BROOKLYN, N.Y. (CN) – R. Kelly pleaded not guilty Wednesday to a new Brooklyn indictment that charges the rapper with paying bribes so that Aaliyah, the hip-hop ingenue who died in a 2001 plane crash, could get a fake ID to marry him when she was just 15.
Kelly, famous for such hits as “Ignition” and “I Believe I Can Fly,” appeared at the brief hearing via videoconference from jail in Chicago where he awaits trial on separate federal charges.
The courtroom television screen faced U.S. District Judge Ann Donnelly, but reporters were told Kelly wore an orange jumpsuit. He spoke in a loud, clear voice, calling Donnelly “ma’am.”
Brooklyn prosecutors added the bribery charge earlier this month. Kelly already faced racketeering charges here as well as exploitation of a child, kidnapping, forced labor, and violations of the federal Mann Act.
The alleged bribe took place in Illinois on or around Aug. 30, 1994. The following day, the Cook County Clerk’s Office issued a marriage license that listed Kelly as the groom as Kelly and the bride as Aaliyah Haughton. Though Kelly’s age is properly listed as 27 on the certificate, Aaliyah is listed as 18.
“I think it’s ridiculous,” Kelly’s New Jersey lawyer Doug Anton said of the new charge after Wednesday’s hearing.
Speaking to Kelly’s professed illiteracy, Anton also said the musician may be a “musical genius” but wouldn’t know how to get a fake ID if he were given a million dollars.
Kelly’s Chicago attorney Steve Greenberg entered Wednesday’s plea on his behalf via videoconference.
Anton said afterward that his client remains hopeful as he awaits trial behind bars, and that he continues to write music, in notes that he passes to acquaintances. Kelly was not granted bail in either Chicago or Brooklyn.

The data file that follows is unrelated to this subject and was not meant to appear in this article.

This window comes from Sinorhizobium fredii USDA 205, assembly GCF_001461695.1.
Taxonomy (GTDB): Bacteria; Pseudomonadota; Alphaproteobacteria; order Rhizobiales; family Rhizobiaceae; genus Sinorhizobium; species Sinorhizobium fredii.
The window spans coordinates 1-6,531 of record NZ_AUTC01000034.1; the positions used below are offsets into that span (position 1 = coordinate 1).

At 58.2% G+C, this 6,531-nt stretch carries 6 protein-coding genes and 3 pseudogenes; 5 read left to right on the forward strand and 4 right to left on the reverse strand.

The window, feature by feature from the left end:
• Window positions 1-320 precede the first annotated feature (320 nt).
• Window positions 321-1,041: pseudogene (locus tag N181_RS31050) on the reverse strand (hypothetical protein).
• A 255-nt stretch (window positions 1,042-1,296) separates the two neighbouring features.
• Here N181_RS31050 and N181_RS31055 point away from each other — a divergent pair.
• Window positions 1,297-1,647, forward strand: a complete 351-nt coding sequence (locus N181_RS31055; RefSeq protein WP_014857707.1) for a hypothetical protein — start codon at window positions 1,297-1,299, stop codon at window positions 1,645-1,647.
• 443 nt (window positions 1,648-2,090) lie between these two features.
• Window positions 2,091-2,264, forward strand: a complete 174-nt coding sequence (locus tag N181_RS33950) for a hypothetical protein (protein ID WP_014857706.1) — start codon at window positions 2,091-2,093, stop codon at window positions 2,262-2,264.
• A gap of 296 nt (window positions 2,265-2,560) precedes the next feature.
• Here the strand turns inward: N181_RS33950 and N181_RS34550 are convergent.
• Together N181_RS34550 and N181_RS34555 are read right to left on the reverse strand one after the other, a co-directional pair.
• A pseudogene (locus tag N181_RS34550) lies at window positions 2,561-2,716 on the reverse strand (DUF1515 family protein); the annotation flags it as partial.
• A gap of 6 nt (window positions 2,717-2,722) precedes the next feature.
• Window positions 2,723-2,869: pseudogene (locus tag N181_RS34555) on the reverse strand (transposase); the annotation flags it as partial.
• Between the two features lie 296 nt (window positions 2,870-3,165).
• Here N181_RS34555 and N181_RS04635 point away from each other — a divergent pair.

“His lyric writing has certainly been affected by this,” Anton said, adding that Kelly’s latest are “uplifting” works are about his journey through the system, as well as man’s and woman’s journey through life.
A person familiar with the case said that Aaliyah is Jane Doe 1 in the new indictment. Kelly had been a mentor to the singer in her early teen years and produced her 1994 debut album, “Age Ain't Nothing but a Number.” She was 22 when she died.
Kelly’s attorneys say they don’t know the identities of two of the other Jane Does. At proceedings earlier this month, Assistant U.S. Attorney Elizabeth Geddes said the government had good reason to keep the identities of the two Does confidential, though the defense team says it can’t prepare without the information. The parties have set a briefing schedule to discuss the issue.
R. Kelly was arrested in Chicago in July on both the Chicago and Brooklyn charges. He also faces state charges in Illinois and Minnesota.
“He’s keeping himself healthy, in shape,” Anton said. “Our position is we have no doubt he’s going to get through this.”
Kelly dodged questions about his relationship with Aaliyah and their reported marriage in an extensive 2016 interview with G.Q.
“Well, because of Aaliyah's passing, as I've always said, out of respect for her mother who's sick and her father who's passed, I will never have that conversation with anyone,” he said, maintaining that they had loved each other and were best friends.
A federal trial in Chicago is set for April 27. The Brooklyn trial is scheduled to kick off May 18, with the prosecution estimating it will take about three weeks.
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